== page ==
Access

You are not currently logged in.

Access your personal account or get JSTOR access through your library or other institution:

login

Log in to your personal account or through your institution.

If You Use a Screen Reader

This content is available through Read Online (Free) program, which relies on page scans. Since scans are not currently available to screen readers, please contact JSTOR User Support for access. We'll provide a PDF copy for your screen reader.

Soil Temperature and Nutrient Cycling in the Tussock Growth Form of Eriophorum Vaginatum

F. Stuart Chapin III, Keith van Cleve and Melissa C. Chapin
Journal of Ecology
Vol. 67, No. 1 (Mar., 1979), pp. 169-189
DOI: 10.2307/2259343
Stable URL: http://www.jstor.org/stable/2259343
Page Count: 21
  • Read Online (Free)
  • Download ($18.00)
  • Subscribe ($19.50)
  • Cite this Item
Since scans are not currently available to screen readers, please contact JSTOR User Support for access. We'll provide a PDF copy for your screen reader.
Soil Temperature and Nutrient Cycling in the Tussock Growth Form of Eriophorum Vaginatum
Preview not available

Abstract

(1) Eriophorum vaginatum produces 20-cm-tall tussocks at an interior Alaskan tundra site. These tussocks become snow-free sooner and experience a 5-10% longer growing season than between-tussock areas. (2) Within-tussock soils thaw faster, reach maximum summer temperature sooner, are 6-8⚬ C warmer, and are thermally more stable than soils at comparable depths between tussocks. (3) Tussock plants have twice as deep an organic horizon to exploit as plants rooted between tussocks. In spite of low bulk density, portions of this organic soil have higher concentrations of soluble and exchangeable potassium, total nitrogen and total phosphorus than does the underlying mineral soil. Within the organic horizons, concentrations of exchangeable potassium, magnesium and manganese are highest at the tussock surface and decrease with depth. (4) Soil organic carbon and, presumably, organically-bound soil nutrients such as nitrogen, phosphorus and calcium cycle 3-10-times more rapidly within the tussock than beneath it. (5) At the end of the growing season 75% of E. vaginatum roots are found in the elevated portion of the tussock. Root density (9 cm root per cm3 of soil) is sufficiently high that E. vaginatum roots may exploit virtually the entire tussock-soil volume each year. (6) Eriophorum vaginatum leaf biomass per unit area measured in the centre of tussocks is five-fold greater than the total vascular leaf biomass averaged over the whole site. (7) We suggest that the tussock growth form, with its favourable thermal and nutritional micro-environment, may be largely responsible for the high productivity and widespread distribution of E. vaginatum.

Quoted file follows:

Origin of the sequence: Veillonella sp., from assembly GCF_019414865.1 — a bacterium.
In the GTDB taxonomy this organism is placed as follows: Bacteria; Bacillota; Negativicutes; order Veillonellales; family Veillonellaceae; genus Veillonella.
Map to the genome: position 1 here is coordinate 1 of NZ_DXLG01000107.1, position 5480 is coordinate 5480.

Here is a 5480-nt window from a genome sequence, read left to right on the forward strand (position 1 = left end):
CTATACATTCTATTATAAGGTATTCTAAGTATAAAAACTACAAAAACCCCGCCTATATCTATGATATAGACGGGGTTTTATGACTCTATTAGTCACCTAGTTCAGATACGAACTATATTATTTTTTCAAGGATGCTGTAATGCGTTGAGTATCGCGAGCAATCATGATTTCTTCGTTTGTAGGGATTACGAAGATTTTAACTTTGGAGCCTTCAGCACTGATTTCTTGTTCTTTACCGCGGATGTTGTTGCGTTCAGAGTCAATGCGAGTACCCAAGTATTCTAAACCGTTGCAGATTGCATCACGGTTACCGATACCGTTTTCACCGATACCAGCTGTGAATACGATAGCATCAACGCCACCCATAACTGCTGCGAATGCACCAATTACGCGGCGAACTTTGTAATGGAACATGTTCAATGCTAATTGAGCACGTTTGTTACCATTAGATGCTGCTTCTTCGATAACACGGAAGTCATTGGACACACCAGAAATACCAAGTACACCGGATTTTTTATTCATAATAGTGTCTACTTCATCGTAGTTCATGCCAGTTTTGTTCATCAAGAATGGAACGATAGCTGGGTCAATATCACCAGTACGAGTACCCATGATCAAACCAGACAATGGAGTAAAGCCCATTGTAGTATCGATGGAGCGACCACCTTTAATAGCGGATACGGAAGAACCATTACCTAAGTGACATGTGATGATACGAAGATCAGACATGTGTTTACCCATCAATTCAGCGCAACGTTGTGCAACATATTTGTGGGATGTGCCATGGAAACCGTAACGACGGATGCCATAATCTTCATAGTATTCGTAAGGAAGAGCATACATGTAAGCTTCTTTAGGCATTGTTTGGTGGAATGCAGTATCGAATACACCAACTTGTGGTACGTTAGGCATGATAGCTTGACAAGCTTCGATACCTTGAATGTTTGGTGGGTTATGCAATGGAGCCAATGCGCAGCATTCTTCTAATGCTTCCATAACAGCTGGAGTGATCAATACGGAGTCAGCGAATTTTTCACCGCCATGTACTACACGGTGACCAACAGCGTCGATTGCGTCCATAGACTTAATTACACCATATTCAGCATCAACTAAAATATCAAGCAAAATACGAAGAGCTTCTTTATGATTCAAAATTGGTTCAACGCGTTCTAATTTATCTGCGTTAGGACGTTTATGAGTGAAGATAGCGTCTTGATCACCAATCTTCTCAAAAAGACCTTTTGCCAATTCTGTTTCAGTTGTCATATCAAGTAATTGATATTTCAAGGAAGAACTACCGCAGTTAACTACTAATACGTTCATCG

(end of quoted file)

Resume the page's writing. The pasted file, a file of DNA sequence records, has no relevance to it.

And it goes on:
Page Thumbnails

  • Thumbnail: Page 
[169]
    [169]
  • Thumbnail: Page 
170
    170
  • Thumbnail: Page 
171
    171
  • Thumbnail: Page 
172
    172
  • Thumbnail: Page 
173
    173
  • Thumbnail: Page 
174
    174
  • Thumbnail: Page 
175
    175
  • Thumbnail: Page 
176
    176
  • Thumbnail: Page 
177
    177
  • Thumbnail: Page 
178
    178
  • Thumbnail: Page 
179
    179
  • Thumbnail: Page 
180
    180
  • Thumbnail: Page 
181
    181
  • Thumbnail: Page 
182
    182
  • Thumbnail: Page 
183
    183
  • Thumbnail: Page 
184
    184
  • Thumbnail: Page 
185
    185
  • Thumbnail: Page 
186
    186
  • Thumbnail: Page 
187
    187
  • Thumbnail: Page 
188
    188
  • Thumbnail: Page 
189
    189